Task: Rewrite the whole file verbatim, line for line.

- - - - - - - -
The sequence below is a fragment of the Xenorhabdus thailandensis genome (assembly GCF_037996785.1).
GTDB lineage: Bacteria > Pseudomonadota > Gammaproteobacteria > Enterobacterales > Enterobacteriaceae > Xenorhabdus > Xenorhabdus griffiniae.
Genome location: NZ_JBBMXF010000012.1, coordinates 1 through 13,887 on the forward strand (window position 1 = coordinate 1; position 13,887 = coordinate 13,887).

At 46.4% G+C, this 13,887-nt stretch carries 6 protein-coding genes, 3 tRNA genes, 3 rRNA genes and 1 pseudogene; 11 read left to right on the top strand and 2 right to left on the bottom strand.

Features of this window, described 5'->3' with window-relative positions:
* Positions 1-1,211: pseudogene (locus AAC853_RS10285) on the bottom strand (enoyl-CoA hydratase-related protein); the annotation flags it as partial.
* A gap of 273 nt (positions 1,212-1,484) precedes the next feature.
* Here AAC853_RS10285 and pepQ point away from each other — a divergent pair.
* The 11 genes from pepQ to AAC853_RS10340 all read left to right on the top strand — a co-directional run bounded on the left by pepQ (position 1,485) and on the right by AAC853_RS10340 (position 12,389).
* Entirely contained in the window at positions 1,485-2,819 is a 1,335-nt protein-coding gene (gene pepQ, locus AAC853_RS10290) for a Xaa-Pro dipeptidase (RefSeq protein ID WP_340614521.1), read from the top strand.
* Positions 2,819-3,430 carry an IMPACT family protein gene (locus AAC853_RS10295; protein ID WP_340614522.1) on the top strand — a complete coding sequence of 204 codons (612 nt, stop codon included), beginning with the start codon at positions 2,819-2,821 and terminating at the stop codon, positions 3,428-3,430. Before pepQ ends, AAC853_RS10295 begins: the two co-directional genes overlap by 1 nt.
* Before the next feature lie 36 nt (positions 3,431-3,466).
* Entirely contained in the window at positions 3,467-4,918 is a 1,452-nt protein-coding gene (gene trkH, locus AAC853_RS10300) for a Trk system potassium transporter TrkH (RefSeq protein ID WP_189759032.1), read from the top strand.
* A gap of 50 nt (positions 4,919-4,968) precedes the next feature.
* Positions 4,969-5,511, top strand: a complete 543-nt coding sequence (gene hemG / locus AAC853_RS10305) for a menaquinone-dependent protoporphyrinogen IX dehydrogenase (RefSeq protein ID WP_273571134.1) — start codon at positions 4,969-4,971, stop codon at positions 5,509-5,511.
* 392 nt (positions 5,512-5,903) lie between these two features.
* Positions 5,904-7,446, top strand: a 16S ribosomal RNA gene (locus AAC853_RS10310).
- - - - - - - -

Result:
The sequence below is a fragment of the Xenorhabdus thailandensis genome (assembly GCF_037996785.1).
GTDB lineage: Bacteria > Pseudomonadota > Gammaproteobacteria > Enterobacterales > Enterobacteriaceae > Xenorhabdus > Xenorhabdus griffiniae.
Genome location: NZ_JBBMXF010000012.1, coordinates 1 through 13,887 on the forward strand (window position 1 = coordinate 1; position 13,887 = coordinate 13,887).

At 46.4% G+C, this 13,887-nt stretch carries 6 protein-coding genes, 3 tRNA genes, 3 rRNA genes and 1 pseudogene; 11 read left to right on the top strand and 2 right to left on the bottom strand.

Features of this window, described 5'->3' with window-relative positions:
* Positions 1-1,211: pseudogene (locus AAC853_RS10285) on the bottom strand (enoyl-CoA hydratase-related protein); the annotation flags it as partial.
* A gap of 273 nt (positions 1,212-1,484) precedes the next feature.
* Here AAC853_RS10285 and pepQ point away from each other — a divergent pair.
* The 11 genes from pepQ to AAC853_RS10340 all read left to right on the top strand — a co-directional run bounded on the left by pepQ (position 1,485) and on the right by AAC853_RS10340 (position 12,389).
* Entirely contained in the window at positions 1,485-2,819 is a 1,335-nt protein-coding gene (gene pepQ, locus AAC853_RS10290) for a Xaa-Pro dipeptidase (RefSeq protein ID WP_340614521.1), read from the top strand.
* Positions 2,819-3,430 carry an IMPACT family protein gene (locus AAC853_RS10295; protein ID WP_340614522.1) on the top strand — a complete coding sequence of 204 codons (612 nt, stop codon included), beginning with the start codon at positions 2,819-2,821 and terminating at the stop codon, positions 3,428-3,430. Before pepQ ends, AAC853_RS10295 begins: the two co-directional genes overlap by 1 nt.
* Before the next feature lie 36 nt (positions 3,431-3,466).
* Entirely contained in the window at positions 3,467-4,918 is a 1,452-nt protein-coding gene (gene trkH, locus AAC853_RS10300) for a Trk system potassium transporter TrkH (RefSeq protein ID WP_189759032.1), read from the top strand.
* A gap of 50 nt (positions 4,919-4,968) precedes the next feature.
* Positions 4,969-5,511, top strand: a complete 543-nt coding sequence (gene hemG / locus AAC853_RS10305) for a menaquinone-dependent protoporphyrinogen IX dehydrogenase (RefSeq protein ID WP_273571134.1) — start codon at positions 4,969-4,971, stop codon at positions 5,509-5,511.
* 392 nt (positions 5,512-5,903) lie between these two features.
* Positions 5,904-7,446, top strand: a 16S ribosomal RNA gene (locus AAC853_RS10310).